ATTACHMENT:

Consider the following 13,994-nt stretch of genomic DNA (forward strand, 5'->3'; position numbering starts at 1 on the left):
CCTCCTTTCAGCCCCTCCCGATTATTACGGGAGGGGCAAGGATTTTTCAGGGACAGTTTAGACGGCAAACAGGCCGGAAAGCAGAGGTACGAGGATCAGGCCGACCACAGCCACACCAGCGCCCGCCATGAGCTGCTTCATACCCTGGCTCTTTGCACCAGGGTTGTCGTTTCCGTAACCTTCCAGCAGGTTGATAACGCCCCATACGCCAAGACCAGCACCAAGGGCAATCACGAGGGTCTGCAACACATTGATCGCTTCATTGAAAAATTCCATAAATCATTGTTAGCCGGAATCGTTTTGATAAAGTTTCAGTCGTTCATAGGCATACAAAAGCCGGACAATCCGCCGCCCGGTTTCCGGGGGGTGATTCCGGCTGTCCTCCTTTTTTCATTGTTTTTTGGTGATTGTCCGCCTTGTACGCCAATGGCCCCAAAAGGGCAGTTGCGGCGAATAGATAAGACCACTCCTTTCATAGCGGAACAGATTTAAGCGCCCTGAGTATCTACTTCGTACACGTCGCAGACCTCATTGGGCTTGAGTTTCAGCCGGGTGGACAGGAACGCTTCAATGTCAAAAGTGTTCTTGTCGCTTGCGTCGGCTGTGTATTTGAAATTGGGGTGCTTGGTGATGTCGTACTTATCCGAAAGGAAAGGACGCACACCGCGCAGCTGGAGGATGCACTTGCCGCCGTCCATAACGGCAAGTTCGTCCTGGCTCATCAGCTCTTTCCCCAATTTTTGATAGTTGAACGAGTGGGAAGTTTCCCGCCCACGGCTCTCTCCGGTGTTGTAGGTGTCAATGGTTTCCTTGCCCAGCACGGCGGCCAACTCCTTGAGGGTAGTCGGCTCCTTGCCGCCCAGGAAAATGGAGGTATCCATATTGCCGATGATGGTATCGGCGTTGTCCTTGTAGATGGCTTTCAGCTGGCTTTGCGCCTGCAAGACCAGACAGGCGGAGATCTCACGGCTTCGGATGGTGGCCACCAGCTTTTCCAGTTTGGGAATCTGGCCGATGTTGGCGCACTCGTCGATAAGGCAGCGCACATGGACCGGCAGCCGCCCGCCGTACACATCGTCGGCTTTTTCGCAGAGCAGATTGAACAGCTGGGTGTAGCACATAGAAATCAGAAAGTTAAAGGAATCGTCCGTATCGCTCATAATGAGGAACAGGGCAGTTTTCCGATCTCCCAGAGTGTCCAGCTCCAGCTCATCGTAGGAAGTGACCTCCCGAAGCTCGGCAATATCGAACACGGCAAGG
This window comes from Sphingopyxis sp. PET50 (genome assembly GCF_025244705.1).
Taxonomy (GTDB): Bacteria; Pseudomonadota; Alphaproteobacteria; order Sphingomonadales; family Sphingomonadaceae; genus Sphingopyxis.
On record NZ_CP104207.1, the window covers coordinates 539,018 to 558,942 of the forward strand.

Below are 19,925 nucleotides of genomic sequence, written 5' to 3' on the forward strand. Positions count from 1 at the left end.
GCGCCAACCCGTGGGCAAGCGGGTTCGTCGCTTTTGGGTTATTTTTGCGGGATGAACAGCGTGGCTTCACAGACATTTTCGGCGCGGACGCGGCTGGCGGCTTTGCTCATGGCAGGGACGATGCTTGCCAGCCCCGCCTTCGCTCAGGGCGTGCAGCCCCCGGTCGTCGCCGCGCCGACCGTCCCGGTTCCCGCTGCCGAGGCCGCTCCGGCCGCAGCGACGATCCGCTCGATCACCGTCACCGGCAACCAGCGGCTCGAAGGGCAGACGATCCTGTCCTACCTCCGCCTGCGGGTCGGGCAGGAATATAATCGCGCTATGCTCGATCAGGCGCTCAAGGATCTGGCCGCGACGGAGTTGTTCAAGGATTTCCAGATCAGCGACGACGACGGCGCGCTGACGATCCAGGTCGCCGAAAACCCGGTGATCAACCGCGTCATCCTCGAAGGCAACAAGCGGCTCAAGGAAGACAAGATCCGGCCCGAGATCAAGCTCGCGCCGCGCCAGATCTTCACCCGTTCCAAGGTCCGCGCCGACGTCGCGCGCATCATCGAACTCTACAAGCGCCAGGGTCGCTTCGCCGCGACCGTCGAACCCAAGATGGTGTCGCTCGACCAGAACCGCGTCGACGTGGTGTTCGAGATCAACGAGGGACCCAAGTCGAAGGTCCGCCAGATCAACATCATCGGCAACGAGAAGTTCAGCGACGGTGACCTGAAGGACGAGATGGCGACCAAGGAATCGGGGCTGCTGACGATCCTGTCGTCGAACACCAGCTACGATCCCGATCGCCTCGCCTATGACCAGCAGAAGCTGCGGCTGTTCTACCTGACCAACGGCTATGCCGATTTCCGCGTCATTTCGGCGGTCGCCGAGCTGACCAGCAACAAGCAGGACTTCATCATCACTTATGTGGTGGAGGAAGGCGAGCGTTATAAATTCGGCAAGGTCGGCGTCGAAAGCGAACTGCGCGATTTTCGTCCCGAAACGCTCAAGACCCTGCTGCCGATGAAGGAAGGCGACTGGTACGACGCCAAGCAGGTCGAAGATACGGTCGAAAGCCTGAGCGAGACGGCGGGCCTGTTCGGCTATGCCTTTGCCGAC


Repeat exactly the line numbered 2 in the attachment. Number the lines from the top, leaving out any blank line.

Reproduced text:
CCTCCTTTCAGCCCCTCCCGATTATTACGGGAGGGGCAAGGATTTTTCAGGGACAGTTTAGACGGCAAACAGGCCGGAAAGCAGAGGTACGAGGATCAGGCCGACCACAGCCACACCAGCGCCCGCCATGAGCTGCTTCATACCCTGGCTCTTTGCACCAGGGTTGTCGTTTCCGTAACCTTCCAGCAGGTTGATAACGCCCCATACGCCAAGACCAGCACCAAGGGCAATCACGAGGGTCTGCAACACATTGATCGCTTCATTGAAAAATTCCATAAATCATTGTTAGCCGGAATCGTTTTGATAAAGTTTCAGTCGTTCATAGGCATACAAAAGCCGGACAATCCGCCGCCCGGTTTCCGGGGGGTGATTCCGGCTGTCCTCCTTTTTTCATTGTTTTTTGGTGATTGTCCGCCTTGTACGCCAATGGCCCCAAAAGGGCAGTTGCGGCGAATAGATAAGACCACTCCTTTCATAGCGGAACAGATTTAAGCGCCCTGAGTATCTACTTCGTACACGTCGCAGACCTCATTGGGCTTGAGTTTCAGCCGGGTGGACAGGAACGCTTCAATGTCAAAAGTGTTCTTGTCGCTTGCGTCGGCTGTGTATTTGAAATTGGGGTGCTTGGTGATGTCGTACTTATCCGAAAGGAAAGGACGCACACCGCGCAGCTGGAGGATGCACTTGCCGCCGTCCATAACGGCAAGTTCGTCCTGGCTCATCAGCTCTTTCCCCAATTTTTGATAGTTGAACGAGTGGGAAGTTTCCCGCCCACGGCTCTCTCCGGTGTTGTAGGTGTCAATGGTTTCCTTGCCCAGCACGGCGGCCAACTCCTTGAGGGTAGTCGGCTCCTTGCCGCCCAGGAAAATGGAGGTATCCATATTGCCGATGATGGTATCGGCGTTGTCCTTGTAGATGGCTTTCAGCTGGCTTTGCGCCTGCAAGACCAGACAGGCGGAGATCTCACGGCTTCGGATGGTGGCCACCAGCTTTTCCAGTTTGGGAATCTGGCCGATGTTGGCGCACTCGTCGATAAGGCAGCGCACATGGACCGGCAGCCGCCCGCCGTACACATCGTCGGCTTTTTCGCAGAGCAGATTGAACAGCTGGGTGTAGCACATAGAAATCAGAAAGTTAAAGGAATCGTCCGTATCGCTCATAATGAGGAACAGGGCAGTTTTCCGATCTCCCAGAGTGTCCAGCTCCAGCTCATCGTAGGAAGTGACCTCCCGAAGCTCGGCAATATCGAACACGGCAAGG